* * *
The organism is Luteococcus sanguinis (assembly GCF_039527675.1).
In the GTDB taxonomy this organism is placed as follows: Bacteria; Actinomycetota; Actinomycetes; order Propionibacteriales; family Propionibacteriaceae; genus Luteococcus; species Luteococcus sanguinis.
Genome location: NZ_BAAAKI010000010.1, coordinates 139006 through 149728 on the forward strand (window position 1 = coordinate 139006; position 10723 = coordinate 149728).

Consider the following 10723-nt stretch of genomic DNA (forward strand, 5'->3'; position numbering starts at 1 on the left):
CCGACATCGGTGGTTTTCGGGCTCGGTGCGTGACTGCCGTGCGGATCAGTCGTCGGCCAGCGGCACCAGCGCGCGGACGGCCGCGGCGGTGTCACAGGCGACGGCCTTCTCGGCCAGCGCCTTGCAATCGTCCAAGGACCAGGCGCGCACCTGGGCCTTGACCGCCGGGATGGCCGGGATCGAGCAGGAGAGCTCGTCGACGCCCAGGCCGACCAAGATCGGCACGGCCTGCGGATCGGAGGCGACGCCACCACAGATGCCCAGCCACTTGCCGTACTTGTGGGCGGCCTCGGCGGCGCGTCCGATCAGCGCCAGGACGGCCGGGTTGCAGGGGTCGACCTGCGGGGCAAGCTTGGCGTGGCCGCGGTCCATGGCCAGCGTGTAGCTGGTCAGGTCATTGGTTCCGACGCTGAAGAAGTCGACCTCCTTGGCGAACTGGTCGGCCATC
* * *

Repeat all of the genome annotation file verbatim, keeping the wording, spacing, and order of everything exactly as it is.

The organism is Luteococcus sanguinis (assembly GCF_039527675.1).
In the GTDB taxonomy this organism is placed as follows: Bacteria; Actinomycetota; Actinomycetes; order Propionibacteriales; family Propionibacteriaceae; genus Luteococcus; species Luteococcus sanguinis.
Genome location: NZ_BAAAKI010000010.1, coordinates 139006 through 149728 on the forward strand (window position 1 = coordinate 139006; position 10723 = coordinate 149728).

Consider the following 10723-nt stretch of genomic DNA (forward strand, 5'->3'; position numbering starts at 1 on the left):
CCGACATCGGTGGTTTTCGGGCTCGGTGCGTGACTGCCGTGCGGATCAGTCGTCGGCCAGCGGCACCAGCGCGCGGACGGCCGCGGCGGTGTCACAGGCGACGGCCTTCTCGGCCAGCGCCTTGCAATCGTCCAAGGACCAGGCGCGCACCTGGGCCTTGACCGCCGGGATGGCCGGGATCGAGCAGGAGAGCTCGTCGACGCCCAGGCCGACCAAGATCGGCACGGCCTGCGGATCGGAGGCGACGCCACCACAGATGCCCAGCCACTTGCCGTACTTGTGGGCGGCCTCGGCGGCGCGTCCGATCAGCGCCAGGACGGCCGGGTTGCAGGGGTCGACCTGCGGGGCAAGCTTGGCGTGGCCGCGGTCCATGGCCAGCGTGTAGCTGGTCAGGTCATTGGTTCCGACGCTGAAGAAGTCGACCTCCTTGGCGAACTGGTCGGCCATC